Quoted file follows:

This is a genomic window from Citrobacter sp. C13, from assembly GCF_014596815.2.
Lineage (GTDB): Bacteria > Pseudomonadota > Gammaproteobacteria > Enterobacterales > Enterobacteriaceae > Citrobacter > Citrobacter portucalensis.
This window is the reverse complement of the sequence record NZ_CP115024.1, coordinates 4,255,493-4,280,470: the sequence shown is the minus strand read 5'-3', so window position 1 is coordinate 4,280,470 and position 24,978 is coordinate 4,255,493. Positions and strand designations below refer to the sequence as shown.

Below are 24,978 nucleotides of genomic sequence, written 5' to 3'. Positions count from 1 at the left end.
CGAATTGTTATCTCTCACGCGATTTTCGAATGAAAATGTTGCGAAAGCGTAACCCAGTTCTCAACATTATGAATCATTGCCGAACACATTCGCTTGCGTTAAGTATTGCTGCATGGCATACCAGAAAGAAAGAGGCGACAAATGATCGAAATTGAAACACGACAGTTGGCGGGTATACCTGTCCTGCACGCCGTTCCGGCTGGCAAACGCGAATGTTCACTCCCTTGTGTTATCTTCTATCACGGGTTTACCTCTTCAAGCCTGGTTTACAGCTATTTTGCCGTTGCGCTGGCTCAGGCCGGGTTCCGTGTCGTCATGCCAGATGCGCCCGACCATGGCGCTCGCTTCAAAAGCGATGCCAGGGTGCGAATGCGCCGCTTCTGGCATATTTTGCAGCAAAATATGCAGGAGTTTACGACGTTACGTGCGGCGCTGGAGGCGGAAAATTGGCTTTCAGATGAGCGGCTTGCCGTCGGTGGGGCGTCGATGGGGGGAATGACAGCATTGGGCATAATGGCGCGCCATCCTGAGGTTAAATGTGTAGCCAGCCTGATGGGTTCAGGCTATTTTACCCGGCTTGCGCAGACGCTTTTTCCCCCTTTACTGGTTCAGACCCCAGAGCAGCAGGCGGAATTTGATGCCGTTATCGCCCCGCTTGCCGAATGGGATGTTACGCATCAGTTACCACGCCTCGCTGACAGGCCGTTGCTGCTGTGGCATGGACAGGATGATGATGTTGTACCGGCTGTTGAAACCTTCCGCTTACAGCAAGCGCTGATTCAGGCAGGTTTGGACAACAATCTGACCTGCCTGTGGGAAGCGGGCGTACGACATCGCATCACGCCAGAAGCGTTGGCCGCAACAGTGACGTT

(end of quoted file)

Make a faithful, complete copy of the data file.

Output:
This is a genomic window from Citrobacter sp. C13, from assembly GCF_014596815.2.
Lineage (GTDB): Bacteria > Pseudomonadota > Gammaproteobacteria > Enterobacterales > Enterobacteriaceae > Citrobacter > Citrobacter portucalensis.
This window is the reverse complement of the sequence record NZ_CP115024.1, coordinates 4,255,493-4,280,470: the sequence shown is the minus strand read 5'-3', so window position 1 is coordinate 4,280,470 and position 24,978 is coordinate 4,255,493. Positions and strand designations below refer to the sequence as shown.

Below are 24,978 nucleotides of genomic sequence, written 5' to 3'. Positions count from 1 at the left end.
CGAATTGTTATCTCTCACGCGATTTTCGAATGAAAATGTTGCGAAAGCGTAACCCAGTTCTCAACATTATGAATCATTGCCGAACACATTCGCTTGCGTTAAGTATTGCTGCATGGCATACCAGAAAGAAAGAGGCGACAAATGATCGAAATTGAAACACGACAGTTGGCGGGTATACCTGTCCTGCACGCCGTTCCGGCTGGCAAACGCGAATGTTCACTCCCTTGTGTTATCTTCTATCACGGGTTTACCTCTTCAAGCCTGGTTTACAGCTATTTTGCCGTTGCGCTGGCTCAGGCCGGGTTCCGTGTCGTCATGCCAGATGCGCCCGACCATGGCGCTCGCTTCAAAAGCGATGCCAGGGTGCGAATGCGCCGCTTCTGGCATATTTTGCAGCAAAATATGCAGGAGTTTACGACGTTACGTGCGGCGCTGGAGGCGGAAAATTGGCTTTCAGATGAGCGGCTTGCCGTCGGTGGGGCGTCGATGGGGGGAATGACAGCATTGGGCATAATGGCGCGCCATCCTGAGGTTAAATGTGTAGCCAGCCTGATGGGTTCAGGCTATTTTACCCGGCTTGCGCAGACGCTTTTTCCCCCTTTACTGGTTCAGACCCCAGAGCAGCAGGCGGAATTTGATGCCGTTATCGCCCCGCTTGCCGAATGGGATGTTACGCATCAGTTACCACGCCTCGCTGACAGGCCGTTGCTGCTGTGGCATGGACAGGATGATGATGTTGTACCGGCTGTTGAAACCTTCCGCTTACAGCAAGCGCTGATTCAGGCAGGTTTGGACAACAATCTGACCTGCCTGTGGGAAGCGGGCGTACGACATCGCATCACGCCAGAAGCGTTGGCCGCAACAGTGACGTT